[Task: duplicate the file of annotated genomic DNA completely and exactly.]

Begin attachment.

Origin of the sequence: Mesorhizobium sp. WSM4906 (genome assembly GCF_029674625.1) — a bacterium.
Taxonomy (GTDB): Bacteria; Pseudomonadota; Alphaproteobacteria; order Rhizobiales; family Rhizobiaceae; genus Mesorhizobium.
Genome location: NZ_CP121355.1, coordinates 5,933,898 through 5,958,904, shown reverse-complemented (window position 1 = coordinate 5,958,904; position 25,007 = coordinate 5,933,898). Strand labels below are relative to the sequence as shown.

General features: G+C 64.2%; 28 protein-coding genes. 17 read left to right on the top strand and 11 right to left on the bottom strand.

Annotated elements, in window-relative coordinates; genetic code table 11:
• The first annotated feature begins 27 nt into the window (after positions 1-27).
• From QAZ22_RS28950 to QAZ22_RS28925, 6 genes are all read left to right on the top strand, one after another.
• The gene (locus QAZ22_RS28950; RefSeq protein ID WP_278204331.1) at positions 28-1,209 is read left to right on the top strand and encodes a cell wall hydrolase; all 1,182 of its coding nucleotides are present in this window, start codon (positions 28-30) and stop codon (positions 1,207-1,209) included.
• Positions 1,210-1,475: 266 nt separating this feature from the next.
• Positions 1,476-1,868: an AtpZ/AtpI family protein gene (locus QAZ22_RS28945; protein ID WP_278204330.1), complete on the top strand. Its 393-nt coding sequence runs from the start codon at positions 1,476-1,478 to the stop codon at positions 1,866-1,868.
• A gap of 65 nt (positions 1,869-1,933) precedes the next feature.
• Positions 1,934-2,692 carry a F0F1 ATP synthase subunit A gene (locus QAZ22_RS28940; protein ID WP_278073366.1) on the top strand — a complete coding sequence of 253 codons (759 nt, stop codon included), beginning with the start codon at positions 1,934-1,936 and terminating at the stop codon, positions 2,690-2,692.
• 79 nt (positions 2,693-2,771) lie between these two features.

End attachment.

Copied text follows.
Origin of the sequence: Mesorhizobium sp. WSM4906 (genome assembly GCF_029674625.1) — a bacterium.
Taxonomy (GTDB): Bacteria; Pseudomonadota; Alphaproteobacteria; order Rhizobiales; family Rhizobiaceae; genus Mesorhizobium.
Genome location: NZ_CP121355.1, coordinates 5,933,898 through 5,958,904, shown reverse-complemented (window position 1 = coordinate 5,958,904; position 25,007 = coordinate 5,933,898). Strand labels below are relative to the sequence as shown.

General features: G+C 64.2%; 28 protein-coding genes. 17 read left to right on the top strand and 11 right to left on the bottom strand.

Annotated elements, in window-relative coordinates; genetic code table 11:
• The first annotated feature begins 27 nt into the window (after positions 1-27).
• From QAZ22_RS28950 to QAZ22_RS28925, 6 genes are all read left to right on the top strand, one after another.
• The gene (locus QAZ22_RS28950; RefSeq protein ID WP_278204331.1) at positions 28-1,209 is read left to right on the top strand and encodes a cell wall hydrolase; all 1,182 of its coding nucleotides are present in this window, start codon (positions 28-30) and stop codon (positions 1,207-1,209) included.
• Positions 1,210-1,475: 266 nt separating this feature from the next.
• Positions 1,476-1,868: an AtpZ/AtpI family protein gene (locus QAZ22_RS28945; protein ID WP_278204330.1), complete on the top strand. Its 393-nt coding sequence runs from the start codon at positions 1,476-1,478 to the stop codon at positions 1,866-1,868.
• A gap of 65 nt (positions 1,869-1,933) precedes the next feature.
• Positions 1,934-2,692 carry a F0F1 ATP synthase subunit A gene (locus QAZ22_RS28940; protein ID WP_278073366.1) on the top strand — a complete coding sequence of 253 codons (759 nt, stop codon included), beginning with the start codon at positions 1,934-1,936 and terminating at the stop codon, positions 2,690-2,692.
• 79 nt (positions 2,693-2,771) lie between these two features.